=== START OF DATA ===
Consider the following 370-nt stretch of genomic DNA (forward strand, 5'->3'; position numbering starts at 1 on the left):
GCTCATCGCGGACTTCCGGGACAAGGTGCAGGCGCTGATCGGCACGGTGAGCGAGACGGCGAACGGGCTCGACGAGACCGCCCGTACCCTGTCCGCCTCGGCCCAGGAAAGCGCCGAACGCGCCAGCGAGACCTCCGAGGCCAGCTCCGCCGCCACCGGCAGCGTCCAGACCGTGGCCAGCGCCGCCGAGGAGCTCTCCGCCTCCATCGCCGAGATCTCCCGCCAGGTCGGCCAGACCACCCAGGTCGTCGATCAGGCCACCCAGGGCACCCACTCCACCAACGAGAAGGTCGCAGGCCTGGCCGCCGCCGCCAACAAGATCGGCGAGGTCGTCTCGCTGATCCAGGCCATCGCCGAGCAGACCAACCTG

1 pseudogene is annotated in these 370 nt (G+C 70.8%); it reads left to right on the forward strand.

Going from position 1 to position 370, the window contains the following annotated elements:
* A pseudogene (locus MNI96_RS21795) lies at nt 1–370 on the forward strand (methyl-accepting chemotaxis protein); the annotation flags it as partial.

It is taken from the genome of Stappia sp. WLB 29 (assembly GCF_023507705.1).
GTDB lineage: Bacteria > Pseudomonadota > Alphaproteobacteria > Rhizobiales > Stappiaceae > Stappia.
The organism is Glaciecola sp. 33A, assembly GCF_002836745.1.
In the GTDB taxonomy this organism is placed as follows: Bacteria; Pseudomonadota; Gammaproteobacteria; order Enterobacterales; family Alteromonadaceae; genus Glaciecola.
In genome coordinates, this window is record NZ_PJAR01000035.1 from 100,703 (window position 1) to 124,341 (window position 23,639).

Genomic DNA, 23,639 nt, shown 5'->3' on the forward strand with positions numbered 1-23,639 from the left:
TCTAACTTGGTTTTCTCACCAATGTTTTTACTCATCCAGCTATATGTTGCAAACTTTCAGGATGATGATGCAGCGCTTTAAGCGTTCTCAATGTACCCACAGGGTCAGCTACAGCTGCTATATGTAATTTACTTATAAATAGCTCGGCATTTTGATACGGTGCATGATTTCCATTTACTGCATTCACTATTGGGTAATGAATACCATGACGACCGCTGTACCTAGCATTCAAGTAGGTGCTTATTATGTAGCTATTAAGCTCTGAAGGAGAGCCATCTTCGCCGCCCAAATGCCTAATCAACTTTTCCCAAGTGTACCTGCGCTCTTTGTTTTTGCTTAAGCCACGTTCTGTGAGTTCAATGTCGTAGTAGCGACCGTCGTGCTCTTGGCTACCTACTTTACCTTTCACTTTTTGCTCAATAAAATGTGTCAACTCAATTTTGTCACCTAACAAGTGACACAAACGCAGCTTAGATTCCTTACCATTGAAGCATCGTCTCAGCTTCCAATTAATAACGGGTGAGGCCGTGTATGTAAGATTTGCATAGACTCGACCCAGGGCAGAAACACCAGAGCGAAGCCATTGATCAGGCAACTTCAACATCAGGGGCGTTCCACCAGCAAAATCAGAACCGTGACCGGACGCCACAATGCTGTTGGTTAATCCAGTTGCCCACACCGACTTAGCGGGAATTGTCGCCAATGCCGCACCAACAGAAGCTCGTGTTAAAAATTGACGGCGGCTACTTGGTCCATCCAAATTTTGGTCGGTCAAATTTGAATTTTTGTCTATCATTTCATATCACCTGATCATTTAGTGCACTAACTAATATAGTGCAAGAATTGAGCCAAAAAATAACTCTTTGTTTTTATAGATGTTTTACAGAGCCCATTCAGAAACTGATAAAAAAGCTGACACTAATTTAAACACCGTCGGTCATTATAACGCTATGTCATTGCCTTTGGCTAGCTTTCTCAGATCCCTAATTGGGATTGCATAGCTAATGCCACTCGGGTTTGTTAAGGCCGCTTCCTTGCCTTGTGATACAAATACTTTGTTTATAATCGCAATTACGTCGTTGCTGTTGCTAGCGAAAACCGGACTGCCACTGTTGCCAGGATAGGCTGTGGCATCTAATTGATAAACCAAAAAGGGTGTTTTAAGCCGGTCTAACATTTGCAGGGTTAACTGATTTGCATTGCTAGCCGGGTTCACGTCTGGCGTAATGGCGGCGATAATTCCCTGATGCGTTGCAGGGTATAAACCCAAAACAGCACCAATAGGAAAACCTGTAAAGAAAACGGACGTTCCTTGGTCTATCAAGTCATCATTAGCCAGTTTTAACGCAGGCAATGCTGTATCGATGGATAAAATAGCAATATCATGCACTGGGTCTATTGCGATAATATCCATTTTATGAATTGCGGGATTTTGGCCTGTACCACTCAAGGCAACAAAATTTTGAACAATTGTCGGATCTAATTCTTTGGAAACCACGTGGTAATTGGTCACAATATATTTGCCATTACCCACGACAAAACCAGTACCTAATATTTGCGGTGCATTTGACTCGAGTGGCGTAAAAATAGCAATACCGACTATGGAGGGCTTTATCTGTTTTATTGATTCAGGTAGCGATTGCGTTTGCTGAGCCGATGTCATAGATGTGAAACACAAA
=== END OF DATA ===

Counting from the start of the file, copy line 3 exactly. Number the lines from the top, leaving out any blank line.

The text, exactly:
1 pseudogene is annotated in these 370 nt (G+C 70.8%); it reads left to right on the forward strand.